abstract = "The night time economy is now acknowledged as a key element of economic and cultural regeneration, as well as a factor in the appeal of city destinations to domestic and international visitors. Many cities are examining the value and importance of their night time economies as the importance of the night time culture and entertainment offer becomes more evident in building destination competitiveness. The debate in the UK in respect of night transportation, late night licensing and the appointment of night time Czars are symptoms of a growing concern with this aspect of the urban offer. The measurement of the value and employment the sector generates is a tangible way of building quantitative indicators and justifying policy in this area. However the composition of the Night Time Economy tends to cross standard industry classifications and is out with normal government parameters of analysis. The city of Glasgow recently launched a new urban strategy with a vision for the city to become the most innovative and progressive city centre in Europe and create a “green, liveable city centre that fosters creativity and opportunity” (www.glasgowcitycentrestrategy.com, 2017). The strategy identified the success and prominence of the night time economy as a critical factor for the overall vibrancy and success of the city centre. This sector was seen as critical to the development of creative industries and tourism. In this respect, the Moffat Centre, Glasgow Caledonian University www.moffatcentre.com competitively tendered for and were commissioned to assess the economic impact of the night time economy. Following development of a unique methodology for measurement and segmentation of evening demand it was found that in 2015 Glasgow’s Night Time Economy (NTE) contributed £2.19 billion to the Glasgow economy. This sector constitutes 13.5{\%} of City Centre GDP and was responsible for supporting 16,200 full time equivalent employment positions or 10.8{\%} of city employment. This data provided quantifiable evidence of a hitherto undervalued element of the city economic portfolio and enabled policy makers to support reform in this area with critical economic data.The methodology used for the study permitted the collection of both quantitative and qualitative data and identified emergent trends and characteristics that had previously received limited attention. This paper will illustrate the nature of the mixed methodology utilised which incorporated;• analysis of Income sources,• use of input-output tables, • GDP and GVA contribution calculation• review and evaluation of footfall, • qualitative interviews with private sector stakeholders, owners and managers,• night time consumer surveys.In addition to quantitative data the project also revealed emergent social trends and issues for the urban destination that were utilised in strategy and policy developments. This study represented the first evaluation of the sector in Glasgow and provides a valuable insight on how the NTE impacts on culture, tourism and the visitor economy.",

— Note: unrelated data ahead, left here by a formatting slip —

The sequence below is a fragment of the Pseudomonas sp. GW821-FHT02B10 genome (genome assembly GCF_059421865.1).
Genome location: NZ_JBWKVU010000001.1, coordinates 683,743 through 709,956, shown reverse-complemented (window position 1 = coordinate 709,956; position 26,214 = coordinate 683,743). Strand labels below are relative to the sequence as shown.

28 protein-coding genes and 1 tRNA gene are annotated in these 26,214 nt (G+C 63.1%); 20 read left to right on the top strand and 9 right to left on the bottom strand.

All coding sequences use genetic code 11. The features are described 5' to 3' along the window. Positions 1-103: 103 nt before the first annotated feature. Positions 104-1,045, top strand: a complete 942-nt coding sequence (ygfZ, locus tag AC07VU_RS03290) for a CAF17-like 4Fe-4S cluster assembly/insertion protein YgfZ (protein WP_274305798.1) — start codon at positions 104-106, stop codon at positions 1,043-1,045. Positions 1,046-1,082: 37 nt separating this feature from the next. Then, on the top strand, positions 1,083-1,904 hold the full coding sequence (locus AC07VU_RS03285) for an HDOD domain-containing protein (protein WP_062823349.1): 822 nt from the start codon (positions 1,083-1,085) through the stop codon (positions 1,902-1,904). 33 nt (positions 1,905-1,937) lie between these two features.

keywords = "night time economy, tourism impact, Scotland, city centre strategy",